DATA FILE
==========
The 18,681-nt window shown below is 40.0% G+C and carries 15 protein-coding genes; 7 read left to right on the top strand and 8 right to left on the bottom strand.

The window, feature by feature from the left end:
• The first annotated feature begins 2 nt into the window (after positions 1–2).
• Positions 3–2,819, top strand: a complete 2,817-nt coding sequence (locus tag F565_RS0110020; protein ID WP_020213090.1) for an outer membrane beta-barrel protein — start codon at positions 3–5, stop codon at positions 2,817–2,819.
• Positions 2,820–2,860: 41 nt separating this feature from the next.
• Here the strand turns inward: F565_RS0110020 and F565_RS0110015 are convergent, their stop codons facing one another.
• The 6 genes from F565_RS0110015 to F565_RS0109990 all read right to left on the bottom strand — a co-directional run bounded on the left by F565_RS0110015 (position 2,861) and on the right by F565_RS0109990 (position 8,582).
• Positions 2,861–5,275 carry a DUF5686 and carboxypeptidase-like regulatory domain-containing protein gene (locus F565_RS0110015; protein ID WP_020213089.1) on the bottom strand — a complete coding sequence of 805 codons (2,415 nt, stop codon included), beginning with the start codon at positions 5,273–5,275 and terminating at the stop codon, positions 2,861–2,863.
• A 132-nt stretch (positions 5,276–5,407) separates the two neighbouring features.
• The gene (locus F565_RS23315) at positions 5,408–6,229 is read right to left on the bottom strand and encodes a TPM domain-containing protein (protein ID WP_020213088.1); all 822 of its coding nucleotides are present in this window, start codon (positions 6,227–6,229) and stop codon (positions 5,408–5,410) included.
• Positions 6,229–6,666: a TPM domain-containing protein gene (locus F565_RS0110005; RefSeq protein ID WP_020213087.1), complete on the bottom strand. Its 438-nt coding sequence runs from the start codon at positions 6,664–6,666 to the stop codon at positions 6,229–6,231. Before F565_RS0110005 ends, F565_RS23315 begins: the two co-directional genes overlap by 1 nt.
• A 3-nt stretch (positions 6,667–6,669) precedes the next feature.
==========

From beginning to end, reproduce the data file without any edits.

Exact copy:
The 18,681-nt window shown below is 40.0% G+C and carries 15 protein-coding genes; 7 read left to right on the top strand and 8 right to left on the bottom strand.

The window, feature by feature from the left end:
• The first annotated feature begins 2 nt into the window (after positions 1–2).
• Positions 3–2,819, top strand: a complete 2,817-nt coding sequence (locus tag F565_RS0110020; protein ID WP_020213090.1) for an outer membrane beta-barrel protein — start codon at positions 3–5, stop codon at positions 2,817–2,819.
• Positions 2,820–2,860: 41 nt separating this feature from the next.
• Here the strand turns inward: F565_RS0110020 and F565_RS0110015 are convergent, their stop codons facing one another.
• The 6 genes from F565_RS0110015 to F565_RS0109990 all read right to left on the bottom strand — a co-directional run bounded on the left by F565_RS0110015 (position 2,861) and on the right by F565_RS0109990 (position 8,582).
• Positions 2,861–5,275 carry a DUF5686 and carboxypeptidase-like regulatory domain-containing protein gene (locus F565_RS0110015; protein ID WP_020213089.1) on the bottom strand — a complete coding sequence of 805 codons (2,415 nt, stop codon included), beginning with the start codon at positions 5,273–5,275 and terminating at the stop codon, positions 2,861–2,863.
• A 132-nt stretch (positions 5,276–5,407) separates the two neighbouring features.
• The gene (locus F565_RS23315) at positions 5,408–6,229 is read right to left on the bottom strand and encodes a TPM domain-containing protein (protein ID WP_020213088.1); all 822 of its coding nucleotides are present in this window, start codon (positions 6,227–6,229) and stop codon (positions 5,408–5,410) included.
• Positions 6,229–6,666: a TPM domain-containing protein gene (locus F565_RS0110005; RefSeq protein ID WP_020213087.1), complete on the bottom strand. Its 438-nt coding sequence runs from the start codon at positions 6,664–6,666 to the stop codon at positions 6,229–6,231. Before F565_RS0110005 ends, F565_RS23315 begins: the two co-directional genes overlap by 1 nt.
• A 3-nt stretch (positions 6,667–6,669) precedes the next feature.